I don't know much about the framebuffer stuff, so I'm just guessing what your options are. It's possible that there might be a discussion list somewhere specific to the subject of linux-fb. This might me a good start.

by anonymous   2017-08-20

The kernel does not know that this particular interrupt is for a particular device.

The only thing it knows is that it must call irq_handler with raspi_gpio_devp as a parameter. (like this: irq_handler(irq, raspi_gpio_devp)).

If your irq line is shared, you should check if your device generated an IRQ or not. Code:

int irq_handler(int irq, void* dev_id) {
    struct raspi_gpio_dev *raspi_gpio_devp = (struct raspi_gpio_dev *) dev_id;
    if (!my_gpio_irq_occured(raspi_gpio_devp))
        return IRQ_NONE;
    /* do stuff here */
    return IRQ_HANDLED;

The interrupt handler runs in interrupt context. But you can access static variables declared outside the scope of the interrupt.

Usually, what an interrupt handler does is:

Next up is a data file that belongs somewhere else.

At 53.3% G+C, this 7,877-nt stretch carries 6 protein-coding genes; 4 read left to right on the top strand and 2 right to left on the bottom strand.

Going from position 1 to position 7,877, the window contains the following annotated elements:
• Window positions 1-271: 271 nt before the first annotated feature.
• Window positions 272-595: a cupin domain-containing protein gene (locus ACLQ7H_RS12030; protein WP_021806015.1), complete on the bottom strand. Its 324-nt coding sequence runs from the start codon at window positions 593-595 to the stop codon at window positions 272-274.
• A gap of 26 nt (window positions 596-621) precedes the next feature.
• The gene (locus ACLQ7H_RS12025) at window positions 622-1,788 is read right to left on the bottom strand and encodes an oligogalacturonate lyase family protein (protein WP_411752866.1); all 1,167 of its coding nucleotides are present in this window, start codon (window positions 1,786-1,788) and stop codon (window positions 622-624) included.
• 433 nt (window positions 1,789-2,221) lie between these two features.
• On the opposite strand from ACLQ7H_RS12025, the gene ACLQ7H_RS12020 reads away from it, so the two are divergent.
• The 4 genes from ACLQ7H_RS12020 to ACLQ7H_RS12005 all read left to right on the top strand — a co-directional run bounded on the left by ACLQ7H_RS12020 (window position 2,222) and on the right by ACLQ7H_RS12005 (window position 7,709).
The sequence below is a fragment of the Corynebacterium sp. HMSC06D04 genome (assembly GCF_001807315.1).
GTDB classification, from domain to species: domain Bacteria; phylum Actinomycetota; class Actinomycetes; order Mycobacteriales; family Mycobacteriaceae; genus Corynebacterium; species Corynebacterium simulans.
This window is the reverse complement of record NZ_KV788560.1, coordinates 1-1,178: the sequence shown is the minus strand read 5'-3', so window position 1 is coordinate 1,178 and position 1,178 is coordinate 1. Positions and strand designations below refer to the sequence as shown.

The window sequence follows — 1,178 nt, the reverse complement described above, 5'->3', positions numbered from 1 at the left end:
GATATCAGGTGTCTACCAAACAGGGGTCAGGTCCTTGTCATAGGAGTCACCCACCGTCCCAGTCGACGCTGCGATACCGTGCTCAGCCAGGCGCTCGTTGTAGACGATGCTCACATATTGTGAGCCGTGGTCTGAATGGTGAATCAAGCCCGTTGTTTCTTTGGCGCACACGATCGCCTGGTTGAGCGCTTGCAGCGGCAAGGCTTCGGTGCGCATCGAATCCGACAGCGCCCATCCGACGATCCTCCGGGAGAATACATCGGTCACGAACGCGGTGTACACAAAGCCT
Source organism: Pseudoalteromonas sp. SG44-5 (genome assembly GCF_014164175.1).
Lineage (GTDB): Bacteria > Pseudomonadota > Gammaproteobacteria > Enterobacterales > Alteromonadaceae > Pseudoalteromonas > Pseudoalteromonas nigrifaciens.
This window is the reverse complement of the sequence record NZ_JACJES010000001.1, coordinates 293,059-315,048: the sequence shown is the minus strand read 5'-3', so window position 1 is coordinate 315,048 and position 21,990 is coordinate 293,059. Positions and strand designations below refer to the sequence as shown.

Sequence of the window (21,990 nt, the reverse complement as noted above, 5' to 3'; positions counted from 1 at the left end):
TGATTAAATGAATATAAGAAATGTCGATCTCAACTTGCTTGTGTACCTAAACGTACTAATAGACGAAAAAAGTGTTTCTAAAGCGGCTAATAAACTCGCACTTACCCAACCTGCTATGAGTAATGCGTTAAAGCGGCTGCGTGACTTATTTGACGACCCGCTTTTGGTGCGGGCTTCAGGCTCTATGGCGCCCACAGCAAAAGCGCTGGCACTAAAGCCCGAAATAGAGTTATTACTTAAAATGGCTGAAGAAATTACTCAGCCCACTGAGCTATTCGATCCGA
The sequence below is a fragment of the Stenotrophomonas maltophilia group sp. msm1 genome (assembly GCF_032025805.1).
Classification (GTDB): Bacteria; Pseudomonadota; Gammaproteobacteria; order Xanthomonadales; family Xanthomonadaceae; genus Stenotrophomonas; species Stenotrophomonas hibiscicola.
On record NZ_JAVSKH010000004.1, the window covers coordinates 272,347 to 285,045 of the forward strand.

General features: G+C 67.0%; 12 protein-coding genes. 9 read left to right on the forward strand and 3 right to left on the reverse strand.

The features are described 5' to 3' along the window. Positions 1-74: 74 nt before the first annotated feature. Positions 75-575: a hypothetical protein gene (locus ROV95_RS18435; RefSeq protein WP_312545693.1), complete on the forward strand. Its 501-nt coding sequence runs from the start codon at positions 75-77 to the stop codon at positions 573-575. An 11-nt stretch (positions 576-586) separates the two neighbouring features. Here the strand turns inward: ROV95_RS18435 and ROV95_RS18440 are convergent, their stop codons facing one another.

• check interrupt status
  • retrieve information from the hardware and store it somewhere (a buffer/fifo for example)
  • wake_up() a kernel process waiting for that information

If you want to be really confident with the do and don't of interrupt handling, the best thing to read about is what a process is for the kernel.

An excellent book dealing with this is Linux Kernel Developpement by Robert Love.

by techjuice   2017-08-19
If you want to become a professional and not just a dabbler I would recommend reading some of the following books I have in my bookshelf:

[0] RHCSA & RHCE Training and Exam Preparation Guide by Asghar Ghori. This book will help insure you know your stuff as your system engineer/administrator wise.

[1] A Practical Guide to Linux Commands, Editor and Shell Programming Third Edition. This book will cover the majority of what you would need and want to know when connecting to a remote linux system over ssh.